On deposition, Dr. Gibson testified that he had not seen the plans of the cold storage system, but if he did any additional work opposing counsel would be notified which he failed to do. Dr. Gibson was not allowed to give any testimony or conclusions with respect to the adequacy of the plans, which plaintiff's counsel learned shortly before trial would be in evidence. In addition to his tests, set forth above, he did give his opinion as to the proximate cause for the particular clevises to have failed: "A. The failure was caused because of overload, as one factor, the fact that the material had undergone a ductile to brittle transition by the time it had reached zero Fahrenheit or the cold storage temperature room temperature, and that as such had become very susceptible to stress concentration, which was caused by the method of forming, as well as the normal anticipated corrosion which occurred in the environment in which it was placed."

David L. Waller, plaintiff's Vice President and General Manager, testified: He was present about thirty minutes after the brine lines had collapsed, and saw legs of some of the clevises still attached to the ceiling plate the bottom portions of the clevises were broken. A decision was made to clean up and restore the brine lines to prevent further damage to stored products, and that was accomplished in about two weeks, using a contractor. The debris was moved to another room from which Waller or someone under his control supplied Dr. Gibson with the items which he examined and tested. Waller testified that the total length of the brine lines which fell was about 2,200 to 2,400 feet. There was a lot of crushing when the pipes fell on stored products, and the salt water and a rust inhibitor destroyed the products. Smaller, two and a half inch, feeder lines, which fed the brine to air handlers, fell and broke also with the larger brine lines. There was no practical way to defrost the brine lines, but the air handlers had an automatic warm brine defrost system. Waller had never observed any damage to the brine lines caused by forklifts coming into contact with them.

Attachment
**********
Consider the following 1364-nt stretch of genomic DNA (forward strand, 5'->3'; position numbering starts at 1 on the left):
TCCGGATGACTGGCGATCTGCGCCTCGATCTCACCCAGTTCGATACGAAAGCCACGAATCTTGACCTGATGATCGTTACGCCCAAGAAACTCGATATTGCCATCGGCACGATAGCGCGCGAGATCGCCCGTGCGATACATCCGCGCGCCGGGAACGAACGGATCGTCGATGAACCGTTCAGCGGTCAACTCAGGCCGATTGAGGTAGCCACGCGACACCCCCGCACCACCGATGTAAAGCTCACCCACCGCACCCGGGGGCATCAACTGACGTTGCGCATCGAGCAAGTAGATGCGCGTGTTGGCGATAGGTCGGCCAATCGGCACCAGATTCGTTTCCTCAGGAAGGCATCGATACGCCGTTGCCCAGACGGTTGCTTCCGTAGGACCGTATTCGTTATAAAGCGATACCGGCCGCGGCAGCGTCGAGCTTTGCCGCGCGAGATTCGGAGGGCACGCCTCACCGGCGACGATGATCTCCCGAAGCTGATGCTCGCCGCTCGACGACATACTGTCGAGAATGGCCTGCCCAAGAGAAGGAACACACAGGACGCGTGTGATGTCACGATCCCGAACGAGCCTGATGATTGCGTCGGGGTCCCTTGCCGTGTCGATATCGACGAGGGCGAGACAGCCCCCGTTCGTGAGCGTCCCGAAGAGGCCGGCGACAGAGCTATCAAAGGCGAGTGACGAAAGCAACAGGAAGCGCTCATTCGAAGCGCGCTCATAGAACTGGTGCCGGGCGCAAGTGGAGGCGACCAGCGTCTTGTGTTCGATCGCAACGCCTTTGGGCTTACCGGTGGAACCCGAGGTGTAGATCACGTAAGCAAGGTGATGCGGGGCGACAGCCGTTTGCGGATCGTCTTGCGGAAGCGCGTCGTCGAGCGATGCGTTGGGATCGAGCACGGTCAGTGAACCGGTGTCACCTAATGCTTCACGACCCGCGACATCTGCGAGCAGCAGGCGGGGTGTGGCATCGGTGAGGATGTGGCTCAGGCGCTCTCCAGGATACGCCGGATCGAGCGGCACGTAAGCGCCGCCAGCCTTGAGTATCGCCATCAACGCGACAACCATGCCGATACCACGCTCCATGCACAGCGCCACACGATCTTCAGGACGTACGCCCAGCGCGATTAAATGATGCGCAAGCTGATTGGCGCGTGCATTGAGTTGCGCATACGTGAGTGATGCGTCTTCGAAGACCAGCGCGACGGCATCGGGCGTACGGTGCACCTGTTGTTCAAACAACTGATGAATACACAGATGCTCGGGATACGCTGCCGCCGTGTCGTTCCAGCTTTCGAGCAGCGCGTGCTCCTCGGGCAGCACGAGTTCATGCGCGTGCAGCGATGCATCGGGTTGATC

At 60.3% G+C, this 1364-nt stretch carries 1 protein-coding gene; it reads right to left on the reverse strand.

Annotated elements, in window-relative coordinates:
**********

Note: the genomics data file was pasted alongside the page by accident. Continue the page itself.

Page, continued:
Plaintiff proved all of the elements to establish strict liability in tort against St. Regis and Huxtable-Hammond under Keener v. Dayton Electric Manufacturing *670 Company, 445 S.W.2d 362 (Mo.1969), which adopted the guidelines therefor of Restatement, Law of Torts (Second) § 402A. Defendants sold (supplied) the cold storage equipment to plaintiff's predecessor, Overland. The testimony of Dr. Gibson, if believed by the trier of the fact, establishes that the suspension clevises were defectively designed, in that they had lost half of their room temperature strength at the very cold environment in which they had been placed which was necessary to their proper use. He determined that the clevises had been cold bent, resulting in their going through a ductile to brittle temperature change, resulting also in distortion and a potential for accelerated corrosion. His opinion was that the wrong material had been chosen with respect to alloy content. As noted above, Dr. Gibson gave his further opinion as to the proximate cause of the clevises failure, which tracked his findings from the tests which he had made. The clevises were installed in 1970, and the collapse occurred about seven years later. The jury could find that the clevises were defective in design when supplied and installed, which in that condition were unreasonably dangerous to plaintiff as a user.